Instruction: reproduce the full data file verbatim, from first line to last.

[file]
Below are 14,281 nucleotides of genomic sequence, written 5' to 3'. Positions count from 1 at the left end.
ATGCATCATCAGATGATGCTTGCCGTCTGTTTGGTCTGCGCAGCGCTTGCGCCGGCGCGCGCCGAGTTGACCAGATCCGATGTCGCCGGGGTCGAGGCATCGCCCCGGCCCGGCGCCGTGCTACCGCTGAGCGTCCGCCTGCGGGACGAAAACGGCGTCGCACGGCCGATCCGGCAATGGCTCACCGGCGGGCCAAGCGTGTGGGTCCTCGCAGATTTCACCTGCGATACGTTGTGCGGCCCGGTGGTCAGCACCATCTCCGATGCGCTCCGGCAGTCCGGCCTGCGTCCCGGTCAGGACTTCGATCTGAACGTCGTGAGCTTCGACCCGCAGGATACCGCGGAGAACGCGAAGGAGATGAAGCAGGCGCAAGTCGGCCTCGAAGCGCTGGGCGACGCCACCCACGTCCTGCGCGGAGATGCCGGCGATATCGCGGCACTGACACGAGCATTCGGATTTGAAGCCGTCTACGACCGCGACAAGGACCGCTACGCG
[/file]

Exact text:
Below are 14,281 nucleotides of genomic sequence, written 5' to 3'. Positions count from 1 at the left end.
ATGCATCATCAGATGATGCTTGCCGTCTGTTTGGTCTGCGCAGCGCTTGCGCCGGCGCGCGCCGAGTTGACCAGATCCGATGTCGCCGGGGTCGAGGCATCGCCCCGGCCCGGCGCCGTGCTACCGCTGAGCGTCCGCCTGCGGGACGAAAACGGCGTCGCACGGCCGATCCGGCAATGGCTCACCGGCGGGCCAAGCGTGTGGGTCCTCGCAGATTTCACCTGCGATACGTTGTGCGGCCCGGTGGTCAGCACCATCTCCGATGCGCTCCGGCAGTCCGGCCTGCGTCCCGGTCAGGACTTCGATCTGAACGTCGTGAGCTTCGACCCGCAGGATACCGCGGAGAACGCGAAGGAGATGAAGCAGGCGCAAGTCGGCCTCGAAGCGCTGGGCGACGCCACCCACGTCCTGCGCGGAGATGCCGGCGATATCGCGGCACTGACACGAGCATTCGGATTTGAAGCCGTCTACGACCGCGACAAGGACCGCTACGCG